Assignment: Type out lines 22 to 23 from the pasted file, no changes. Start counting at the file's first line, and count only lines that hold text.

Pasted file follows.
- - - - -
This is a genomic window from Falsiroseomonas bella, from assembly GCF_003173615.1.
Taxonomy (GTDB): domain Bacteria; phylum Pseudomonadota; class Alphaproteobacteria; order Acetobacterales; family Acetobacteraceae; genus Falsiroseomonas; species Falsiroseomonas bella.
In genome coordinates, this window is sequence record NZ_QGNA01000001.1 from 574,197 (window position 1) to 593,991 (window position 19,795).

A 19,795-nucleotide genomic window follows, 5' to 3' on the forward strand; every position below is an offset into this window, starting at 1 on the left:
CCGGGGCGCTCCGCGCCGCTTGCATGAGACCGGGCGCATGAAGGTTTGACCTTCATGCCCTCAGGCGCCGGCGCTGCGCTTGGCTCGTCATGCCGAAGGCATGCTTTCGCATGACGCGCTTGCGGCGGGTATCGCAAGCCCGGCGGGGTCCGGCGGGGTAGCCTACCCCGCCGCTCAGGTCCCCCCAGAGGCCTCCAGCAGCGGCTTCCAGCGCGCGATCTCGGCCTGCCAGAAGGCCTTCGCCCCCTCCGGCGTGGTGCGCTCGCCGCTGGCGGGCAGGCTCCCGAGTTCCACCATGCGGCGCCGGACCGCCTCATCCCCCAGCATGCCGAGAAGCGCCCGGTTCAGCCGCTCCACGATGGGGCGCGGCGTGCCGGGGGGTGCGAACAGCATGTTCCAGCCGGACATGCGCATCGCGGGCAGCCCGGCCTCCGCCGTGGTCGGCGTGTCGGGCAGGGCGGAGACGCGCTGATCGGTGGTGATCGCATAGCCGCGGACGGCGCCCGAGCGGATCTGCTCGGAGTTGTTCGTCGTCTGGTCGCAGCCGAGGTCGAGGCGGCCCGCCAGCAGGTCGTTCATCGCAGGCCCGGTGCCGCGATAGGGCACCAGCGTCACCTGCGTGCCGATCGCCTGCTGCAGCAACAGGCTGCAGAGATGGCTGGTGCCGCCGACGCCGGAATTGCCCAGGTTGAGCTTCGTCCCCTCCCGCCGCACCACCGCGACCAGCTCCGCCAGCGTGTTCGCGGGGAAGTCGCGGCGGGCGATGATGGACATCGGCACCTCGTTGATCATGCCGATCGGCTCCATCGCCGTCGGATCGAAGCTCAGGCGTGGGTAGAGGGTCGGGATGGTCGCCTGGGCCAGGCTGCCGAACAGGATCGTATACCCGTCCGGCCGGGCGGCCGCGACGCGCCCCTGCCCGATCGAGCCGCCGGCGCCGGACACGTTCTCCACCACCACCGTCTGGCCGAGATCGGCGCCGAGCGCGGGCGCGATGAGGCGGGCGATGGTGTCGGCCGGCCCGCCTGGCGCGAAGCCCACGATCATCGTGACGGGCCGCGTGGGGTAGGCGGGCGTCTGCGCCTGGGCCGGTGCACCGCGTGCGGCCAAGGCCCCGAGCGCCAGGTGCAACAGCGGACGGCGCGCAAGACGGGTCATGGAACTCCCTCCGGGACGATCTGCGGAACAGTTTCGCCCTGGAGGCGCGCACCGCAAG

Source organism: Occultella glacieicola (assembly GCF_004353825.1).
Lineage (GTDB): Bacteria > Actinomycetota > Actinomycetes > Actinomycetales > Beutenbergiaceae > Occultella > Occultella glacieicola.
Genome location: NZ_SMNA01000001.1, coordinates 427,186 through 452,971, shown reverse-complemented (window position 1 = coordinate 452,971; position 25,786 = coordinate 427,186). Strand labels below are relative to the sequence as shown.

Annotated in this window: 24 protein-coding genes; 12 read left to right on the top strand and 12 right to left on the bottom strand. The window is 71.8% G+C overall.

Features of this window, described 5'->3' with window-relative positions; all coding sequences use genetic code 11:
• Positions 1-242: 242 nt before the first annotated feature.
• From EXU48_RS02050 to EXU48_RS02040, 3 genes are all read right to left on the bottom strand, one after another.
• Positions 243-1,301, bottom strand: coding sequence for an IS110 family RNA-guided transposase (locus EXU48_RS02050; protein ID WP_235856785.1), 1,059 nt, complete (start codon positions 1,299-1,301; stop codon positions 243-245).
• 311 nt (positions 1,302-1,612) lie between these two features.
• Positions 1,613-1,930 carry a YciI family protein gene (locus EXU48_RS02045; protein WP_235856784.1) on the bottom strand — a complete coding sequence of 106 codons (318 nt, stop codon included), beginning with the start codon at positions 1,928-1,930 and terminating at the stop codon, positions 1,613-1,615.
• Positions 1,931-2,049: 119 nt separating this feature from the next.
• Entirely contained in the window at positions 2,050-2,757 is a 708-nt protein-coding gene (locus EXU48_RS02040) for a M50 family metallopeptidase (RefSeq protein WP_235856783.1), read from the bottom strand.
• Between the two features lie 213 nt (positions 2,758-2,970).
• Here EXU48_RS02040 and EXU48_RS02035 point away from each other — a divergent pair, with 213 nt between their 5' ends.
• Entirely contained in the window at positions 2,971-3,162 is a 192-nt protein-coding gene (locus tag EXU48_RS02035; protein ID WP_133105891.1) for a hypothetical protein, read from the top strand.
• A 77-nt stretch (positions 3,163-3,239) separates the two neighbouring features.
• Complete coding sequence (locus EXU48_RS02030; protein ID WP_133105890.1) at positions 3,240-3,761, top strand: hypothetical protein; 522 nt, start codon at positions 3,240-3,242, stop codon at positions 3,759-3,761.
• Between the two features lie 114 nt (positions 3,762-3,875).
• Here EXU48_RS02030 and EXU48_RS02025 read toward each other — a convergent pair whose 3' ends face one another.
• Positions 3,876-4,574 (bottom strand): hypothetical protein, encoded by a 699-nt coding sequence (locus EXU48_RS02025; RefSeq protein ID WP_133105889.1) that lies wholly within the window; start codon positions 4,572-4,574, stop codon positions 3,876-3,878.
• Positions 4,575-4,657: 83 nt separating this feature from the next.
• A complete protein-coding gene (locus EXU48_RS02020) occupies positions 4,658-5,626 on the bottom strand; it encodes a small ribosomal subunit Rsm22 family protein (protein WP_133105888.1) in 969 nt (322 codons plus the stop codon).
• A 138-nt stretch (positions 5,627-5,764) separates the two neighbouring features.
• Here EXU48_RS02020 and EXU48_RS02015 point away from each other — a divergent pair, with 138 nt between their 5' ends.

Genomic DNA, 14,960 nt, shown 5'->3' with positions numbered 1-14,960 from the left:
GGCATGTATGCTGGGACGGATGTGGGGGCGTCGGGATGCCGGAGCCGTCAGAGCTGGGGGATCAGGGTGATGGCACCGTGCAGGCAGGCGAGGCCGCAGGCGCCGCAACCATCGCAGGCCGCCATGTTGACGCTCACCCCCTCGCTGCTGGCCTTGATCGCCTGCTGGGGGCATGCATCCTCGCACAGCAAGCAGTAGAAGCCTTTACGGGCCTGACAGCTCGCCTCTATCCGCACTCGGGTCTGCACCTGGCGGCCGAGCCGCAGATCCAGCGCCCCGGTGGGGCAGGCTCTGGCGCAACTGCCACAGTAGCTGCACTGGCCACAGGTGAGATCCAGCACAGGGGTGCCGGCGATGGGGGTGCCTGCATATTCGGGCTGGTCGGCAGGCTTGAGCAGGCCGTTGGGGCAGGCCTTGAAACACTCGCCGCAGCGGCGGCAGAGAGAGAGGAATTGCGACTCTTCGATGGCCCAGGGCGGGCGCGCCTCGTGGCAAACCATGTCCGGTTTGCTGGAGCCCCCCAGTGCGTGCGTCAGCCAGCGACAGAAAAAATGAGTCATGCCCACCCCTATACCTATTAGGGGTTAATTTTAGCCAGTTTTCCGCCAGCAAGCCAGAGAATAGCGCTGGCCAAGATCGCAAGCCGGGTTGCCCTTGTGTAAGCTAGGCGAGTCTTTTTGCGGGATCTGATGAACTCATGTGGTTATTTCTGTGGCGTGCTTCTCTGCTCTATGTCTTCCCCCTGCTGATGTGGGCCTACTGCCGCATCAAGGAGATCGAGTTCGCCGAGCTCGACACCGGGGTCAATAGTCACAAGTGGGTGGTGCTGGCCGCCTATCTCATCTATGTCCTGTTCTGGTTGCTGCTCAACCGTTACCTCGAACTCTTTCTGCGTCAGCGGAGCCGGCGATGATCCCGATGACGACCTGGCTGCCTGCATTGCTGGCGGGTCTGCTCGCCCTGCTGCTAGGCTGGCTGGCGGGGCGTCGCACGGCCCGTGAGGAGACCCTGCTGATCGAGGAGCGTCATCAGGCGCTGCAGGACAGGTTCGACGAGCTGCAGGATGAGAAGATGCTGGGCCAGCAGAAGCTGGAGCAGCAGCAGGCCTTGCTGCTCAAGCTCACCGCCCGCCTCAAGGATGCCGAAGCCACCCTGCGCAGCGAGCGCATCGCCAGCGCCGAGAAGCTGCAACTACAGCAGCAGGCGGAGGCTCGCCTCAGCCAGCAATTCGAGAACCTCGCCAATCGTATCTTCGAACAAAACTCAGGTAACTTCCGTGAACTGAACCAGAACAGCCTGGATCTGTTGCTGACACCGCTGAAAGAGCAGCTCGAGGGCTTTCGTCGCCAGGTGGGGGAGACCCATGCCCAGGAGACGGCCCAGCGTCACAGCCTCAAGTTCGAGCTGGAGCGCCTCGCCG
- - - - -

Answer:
• Complete coding sequence (locus EXU48_RS02030; protein ID WP_133105890.1) at positions 3,240-3,761, top strand: hypothetical protein; 522 nt, start codon at positions 3,240-3,242, stop codon at positions 3,759-3,761.
• Between the two features lie 114 nt (positions 3,762-3,875).